As a result of changes in survival and growth ability, the balance of species dominance shifts, thus marking discrete stages. If the milieu of interspecific relationships satisfies the conditions described in the model above, a cyclic pattern of succession is observed.

Exogenous factors, such as depredation by herbivores, can also be indirect drivers for cyclic succession if they differentially modulate plant life history properties over time. Density-dependent root gnawing by rodents is proposed as one such mechanism in the Larrea-Opuntia system.[8] Watt noted that cyclic fluctuations in mortality rate could also be produced through differential response to seasonal conditions like frost.[9]

It is important to note that patterns cyclic succession cannot be readily linked to any single species, as Watt’s Calluna bushes have been observed in non-cyclic systems.[10] Rather, it is the aggregate composition of species that gives rise to the cyclic process.

Additional empirical evidence[edit]

Strong empirical evidence for cyclic succession can be found in Watt’s follow-up publication on the bracken system in the Journal of Ecology. Calluna vulgaris and Pteridium aquilinum were found to replace each other.[11]

Another salient example of cyclic replacement occurs in a two-species plant community in the Sonoran Desert. Even though water availability is limiting such that only one species would be predicted to survive, Larrea tridentata and Opuntia leptocaulis are observed to replace each other in the absence of environmental disturbance.[12]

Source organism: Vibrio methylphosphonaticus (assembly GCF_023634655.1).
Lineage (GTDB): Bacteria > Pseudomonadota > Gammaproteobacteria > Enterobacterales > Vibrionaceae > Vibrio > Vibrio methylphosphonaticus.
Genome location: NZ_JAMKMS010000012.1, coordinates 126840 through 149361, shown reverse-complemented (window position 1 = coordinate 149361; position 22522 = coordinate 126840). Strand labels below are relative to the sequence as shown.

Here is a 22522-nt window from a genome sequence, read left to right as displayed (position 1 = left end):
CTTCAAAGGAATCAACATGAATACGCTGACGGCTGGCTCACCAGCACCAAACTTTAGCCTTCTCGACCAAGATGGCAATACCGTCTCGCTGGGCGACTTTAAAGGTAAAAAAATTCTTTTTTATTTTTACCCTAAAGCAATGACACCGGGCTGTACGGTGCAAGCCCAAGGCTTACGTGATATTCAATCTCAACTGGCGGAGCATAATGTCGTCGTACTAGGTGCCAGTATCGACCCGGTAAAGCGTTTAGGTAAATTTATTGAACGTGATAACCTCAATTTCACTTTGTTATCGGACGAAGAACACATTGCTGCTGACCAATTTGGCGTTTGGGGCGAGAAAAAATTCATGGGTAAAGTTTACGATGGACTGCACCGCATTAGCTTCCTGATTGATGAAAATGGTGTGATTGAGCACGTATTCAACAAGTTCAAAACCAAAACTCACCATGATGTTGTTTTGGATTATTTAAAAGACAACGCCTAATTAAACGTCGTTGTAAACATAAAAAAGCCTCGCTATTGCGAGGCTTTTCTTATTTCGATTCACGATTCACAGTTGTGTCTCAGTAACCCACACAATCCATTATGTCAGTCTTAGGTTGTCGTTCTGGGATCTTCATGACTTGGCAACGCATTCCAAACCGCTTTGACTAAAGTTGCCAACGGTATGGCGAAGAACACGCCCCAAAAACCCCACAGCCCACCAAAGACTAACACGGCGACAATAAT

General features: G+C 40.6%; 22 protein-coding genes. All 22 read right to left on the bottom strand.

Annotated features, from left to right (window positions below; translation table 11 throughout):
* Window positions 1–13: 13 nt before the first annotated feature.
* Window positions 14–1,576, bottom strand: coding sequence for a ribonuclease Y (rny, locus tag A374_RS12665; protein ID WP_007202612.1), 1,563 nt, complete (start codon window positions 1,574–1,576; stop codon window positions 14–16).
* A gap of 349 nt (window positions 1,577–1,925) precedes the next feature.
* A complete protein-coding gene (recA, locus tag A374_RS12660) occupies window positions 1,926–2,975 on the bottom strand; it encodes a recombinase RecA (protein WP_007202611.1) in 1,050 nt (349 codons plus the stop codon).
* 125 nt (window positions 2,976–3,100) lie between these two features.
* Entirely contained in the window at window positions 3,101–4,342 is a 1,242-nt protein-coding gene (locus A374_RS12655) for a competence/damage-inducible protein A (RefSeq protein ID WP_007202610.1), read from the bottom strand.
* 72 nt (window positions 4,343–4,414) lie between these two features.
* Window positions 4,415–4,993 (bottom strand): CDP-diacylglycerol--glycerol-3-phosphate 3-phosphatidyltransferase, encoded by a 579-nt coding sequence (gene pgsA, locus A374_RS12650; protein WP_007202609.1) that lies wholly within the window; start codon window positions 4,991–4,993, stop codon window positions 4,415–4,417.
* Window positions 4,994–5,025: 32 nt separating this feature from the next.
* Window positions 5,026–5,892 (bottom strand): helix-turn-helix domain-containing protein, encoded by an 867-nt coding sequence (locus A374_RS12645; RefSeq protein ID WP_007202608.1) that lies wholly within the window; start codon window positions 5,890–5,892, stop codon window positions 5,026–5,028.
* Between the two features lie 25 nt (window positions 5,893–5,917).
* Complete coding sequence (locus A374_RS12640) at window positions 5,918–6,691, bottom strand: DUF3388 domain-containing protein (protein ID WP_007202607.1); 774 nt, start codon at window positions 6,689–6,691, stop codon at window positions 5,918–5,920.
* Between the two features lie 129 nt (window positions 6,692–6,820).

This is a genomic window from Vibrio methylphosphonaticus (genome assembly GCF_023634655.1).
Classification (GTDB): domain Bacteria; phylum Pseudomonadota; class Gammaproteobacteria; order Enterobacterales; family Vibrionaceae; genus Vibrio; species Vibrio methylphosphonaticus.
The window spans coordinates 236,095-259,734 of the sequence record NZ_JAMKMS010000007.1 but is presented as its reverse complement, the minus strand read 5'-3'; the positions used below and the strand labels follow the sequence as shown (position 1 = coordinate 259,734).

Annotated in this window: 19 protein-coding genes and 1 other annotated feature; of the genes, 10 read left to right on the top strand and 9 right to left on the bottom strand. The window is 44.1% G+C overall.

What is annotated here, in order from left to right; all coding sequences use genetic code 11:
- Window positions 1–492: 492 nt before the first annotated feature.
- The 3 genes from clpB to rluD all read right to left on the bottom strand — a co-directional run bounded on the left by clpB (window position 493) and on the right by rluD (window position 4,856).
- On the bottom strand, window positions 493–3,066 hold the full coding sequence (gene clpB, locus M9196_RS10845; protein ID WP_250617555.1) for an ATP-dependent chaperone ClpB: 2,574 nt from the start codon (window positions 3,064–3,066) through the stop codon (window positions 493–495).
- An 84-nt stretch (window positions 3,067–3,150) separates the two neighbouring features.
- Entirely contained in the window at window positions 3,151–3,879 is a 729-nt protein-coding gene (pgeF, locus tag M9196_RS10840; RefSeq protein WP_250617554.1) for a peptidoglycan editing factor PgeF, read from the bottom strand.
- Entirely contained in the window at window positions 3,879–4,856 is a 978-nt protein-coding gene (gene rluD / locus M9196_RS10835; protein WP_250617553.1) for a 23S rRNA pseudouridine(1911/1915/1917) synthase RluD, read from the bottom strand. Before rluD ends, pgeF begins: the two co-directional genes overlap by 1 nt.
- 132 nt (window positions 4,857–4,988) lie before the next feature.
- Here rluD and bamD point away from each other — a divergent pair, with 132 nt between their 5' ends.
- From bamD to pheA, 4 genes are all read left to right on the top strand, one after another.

Further References[edit]


  1. ^ Morin, Peter Jay (1999). Community Ecology, p. 342. Wiley-Blackwell. ISBN 0-86542-350-4, ISBN 978-0-86542-350-3
  2. ^ Mock, K.E., Bentz, B.J., O’Neill, E.M., Chong, J.P., Orwin, J., Pfrender, M.E. (2007). Landscape-scale genetic variation in a forest outbreak species, the mountain pine beetle (Dendroctonus ponderosae). Molecular Ecology 16, pp. 553–568.
  3. ^ Utescher T, Ivanov D, Harzhauser M, et al (2009). Cyclic climate and vegetation change in the late Miocene of Western Bulgaria. Palaeogeography, Palaeoclimatology, Palaeoecology [serial online]. pp. 272(1/2):99-114.
  4. ^ Watt, Alexander (1947). Pattern and Process in the Plant Community. Journal of Ecology, Vol. 35, No. 1/2, pp. 1-22.
  5. ^ Gotelli, Nicholas J (2008). A Primer of Ecology, 4th Edition, Sinauer Associates, Inc., pp. 180-186. ISBN 978-0-87893-318-1
  6. ^ Watt (1947).
  7. ^ Watt (1955). Bracken Versus Heather, A Study in Plant Sociology. Journal of Ecology, Vol. 43, No. 2, pp. 490-506.
  8. ^ Yeaton (1978). A Cyclical Relationship Between Larrea Tridentata and Opuntia Leptocaulis in the Northern Chihuahuan Desert. Journal of Ecology, Vol. 66, No. 2 , pp. 651-656.
  9. ^ Watt, Alexander (1969). Contributions to the Ecology of Bracken (Pteridium aquilinum). VII. Bracken and Litter. 2. Crown Form. New Phytologist, Vol. 68, No. 3, pp. 841-859.
  10. ^ Glenn-Lewin, D.C. and E. van der Maarel (1992). Patterns and processes of vegetation dynamics. Plant Succession Theory and Prediction, pp. 11-59. Chapman-Hall.
  11. ^ Watt, Alexander (1955).
  12. ^ Yeaton, Richard (1978).